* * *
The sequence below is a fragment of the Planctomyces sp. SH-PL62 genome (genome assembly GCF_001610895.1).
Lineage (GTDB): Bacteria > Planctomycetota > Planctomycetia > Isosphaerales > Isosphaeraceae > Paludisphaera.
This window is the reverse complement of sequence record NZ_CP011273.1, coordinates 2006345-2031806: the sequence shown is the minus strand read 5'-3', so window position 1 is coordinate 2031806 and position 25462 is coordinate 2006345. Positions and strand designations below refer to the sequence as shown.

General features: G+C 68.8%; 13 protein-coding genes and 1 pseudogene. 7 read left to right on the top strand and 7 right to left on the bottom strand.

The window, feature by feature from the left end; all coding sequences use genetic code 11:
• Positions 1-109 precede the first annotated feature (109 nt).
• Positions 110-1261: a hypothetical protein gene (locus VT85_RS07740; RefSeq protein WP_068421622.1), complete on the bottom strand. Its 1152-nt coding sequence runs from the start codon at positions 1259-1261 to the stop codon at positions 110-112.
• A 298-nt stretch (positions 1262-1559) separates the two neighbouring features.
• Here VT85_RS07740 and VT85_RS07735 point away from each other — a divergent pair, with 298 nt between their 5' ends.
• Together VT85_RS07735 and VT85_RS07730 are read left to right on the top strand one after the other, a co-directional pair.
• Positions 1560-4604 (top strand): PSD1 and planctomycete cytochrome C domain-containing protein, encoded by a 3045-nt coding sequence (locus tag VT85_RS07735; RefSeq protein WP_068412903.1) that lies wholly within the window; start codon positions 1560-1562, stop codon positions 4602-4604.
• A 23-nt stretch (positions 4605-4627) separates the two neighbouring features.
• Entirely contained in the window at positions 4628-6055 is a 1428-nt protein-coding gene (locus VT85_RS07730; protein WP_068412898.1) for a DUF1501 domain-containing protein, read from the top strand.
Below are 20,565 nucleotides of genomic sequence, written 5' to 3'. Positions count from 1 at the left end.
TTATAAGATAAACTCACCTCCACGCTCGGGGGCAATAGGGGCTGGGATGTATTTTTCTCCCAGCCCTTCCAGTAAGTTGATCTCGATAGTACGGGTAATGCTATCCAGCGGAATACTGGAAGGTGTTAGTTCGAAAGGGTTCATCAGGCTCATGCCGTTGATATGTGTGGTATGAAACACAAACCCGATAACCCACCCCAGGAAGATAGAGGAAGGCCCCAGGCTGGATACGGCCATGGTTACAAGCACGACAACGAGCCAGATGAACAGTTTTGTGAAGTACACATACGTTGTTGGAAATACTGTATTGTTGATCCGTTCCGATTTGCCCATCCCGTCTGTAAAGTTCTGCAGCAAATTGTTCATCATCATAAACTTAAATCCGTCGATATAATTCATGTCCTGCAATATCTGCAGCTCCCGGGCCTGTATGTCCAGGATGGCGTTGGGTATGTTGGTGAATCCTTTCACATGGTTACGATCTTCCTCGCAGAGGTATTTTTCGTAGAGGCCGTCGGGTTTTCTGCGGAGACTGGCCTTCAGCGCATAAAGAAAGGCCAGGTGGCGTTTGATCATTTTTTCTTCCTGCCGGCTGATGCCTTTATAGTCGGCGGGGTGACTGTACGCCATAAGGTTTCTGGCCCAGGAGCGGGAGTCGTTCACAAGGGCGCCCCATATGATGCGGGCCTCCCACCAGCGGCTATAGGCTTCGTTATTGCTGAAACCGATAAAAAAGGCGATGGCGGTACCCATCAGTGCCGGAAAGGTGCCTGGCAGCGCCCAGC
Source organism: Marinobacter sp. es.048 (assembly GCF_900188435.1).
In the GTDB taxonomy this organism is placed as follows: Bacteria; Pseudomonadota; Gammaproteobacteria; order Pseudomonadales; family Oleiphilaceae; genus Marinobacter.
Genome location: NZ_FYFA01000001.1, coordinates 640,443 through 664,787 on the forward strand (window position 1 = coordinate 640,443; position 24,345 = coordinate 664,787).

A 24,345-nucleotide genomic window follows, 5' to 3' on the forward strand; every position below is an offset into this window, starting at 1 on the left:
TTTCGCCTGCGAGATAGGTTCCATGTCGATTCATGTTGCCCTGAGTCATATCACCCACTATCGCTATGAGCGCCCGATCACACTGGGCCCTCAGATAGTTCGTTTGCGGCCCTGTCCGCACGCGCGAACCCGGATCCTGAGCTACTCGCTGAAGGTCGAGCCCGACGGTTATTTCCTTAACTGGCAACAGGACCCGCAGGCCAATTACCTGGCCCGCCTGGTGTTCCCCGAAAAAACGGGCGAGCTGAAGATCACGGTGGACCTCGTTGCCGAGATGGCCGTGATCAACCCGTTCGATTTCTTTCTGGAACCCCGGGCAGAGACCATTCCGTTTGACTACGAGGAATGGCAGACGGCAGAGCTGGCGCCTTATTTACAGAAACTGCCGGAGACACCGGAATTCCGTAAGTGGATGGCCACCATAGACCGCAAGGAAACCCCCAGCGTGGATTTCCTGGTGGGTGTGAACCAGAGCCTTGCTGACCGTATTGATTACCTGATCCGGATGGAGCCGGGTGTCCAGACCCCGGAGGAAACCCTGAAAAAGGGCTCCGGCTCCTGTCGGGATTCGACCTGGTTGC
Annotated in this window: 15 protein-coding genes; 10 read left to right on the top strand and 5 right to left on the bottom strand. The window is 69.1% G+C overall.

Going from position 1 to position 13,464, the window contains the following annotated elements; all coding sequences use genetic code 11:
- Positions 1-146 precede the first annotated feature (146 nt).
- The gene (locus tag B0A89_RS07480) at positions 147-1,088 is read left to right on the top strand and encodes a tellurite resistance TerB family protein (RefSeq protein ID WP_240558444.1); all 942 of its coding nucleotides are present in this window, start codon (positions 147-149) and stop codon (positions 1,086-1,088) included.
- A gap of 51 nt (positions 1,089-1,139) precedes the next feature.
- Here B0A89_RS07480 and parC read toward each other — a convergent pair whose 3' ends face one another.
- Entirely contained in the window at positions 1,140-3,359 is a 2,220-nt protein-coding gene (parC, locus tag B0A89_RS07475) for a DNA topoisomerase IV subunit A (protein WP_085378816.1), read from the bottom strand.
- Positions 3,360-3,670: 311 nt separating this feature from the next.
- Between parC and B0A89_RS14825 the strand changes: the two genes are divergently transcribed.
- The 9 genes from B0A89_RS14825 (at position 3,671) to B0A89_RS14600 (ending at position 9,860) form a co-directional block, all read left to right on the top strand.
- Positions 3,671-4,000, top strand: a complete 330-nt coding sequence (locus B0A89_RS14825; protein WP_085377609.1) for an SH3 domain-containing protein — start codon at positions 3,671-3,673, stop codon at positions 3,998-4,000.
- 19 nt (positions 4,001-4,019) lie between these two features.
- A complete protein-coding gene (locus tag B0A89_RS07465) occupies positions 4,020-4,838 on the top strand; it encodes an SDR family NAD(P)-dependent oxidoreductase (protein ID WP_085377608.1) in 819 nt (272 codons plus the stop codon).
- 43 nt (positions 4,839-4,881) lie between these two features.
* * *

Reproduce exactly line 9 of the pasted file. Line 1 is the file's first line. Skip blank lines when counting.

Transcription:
• Here VT85_RS07740 and VT85_RS07735 point away from each other — a divergent pair, with 298 nt between their 5' ends.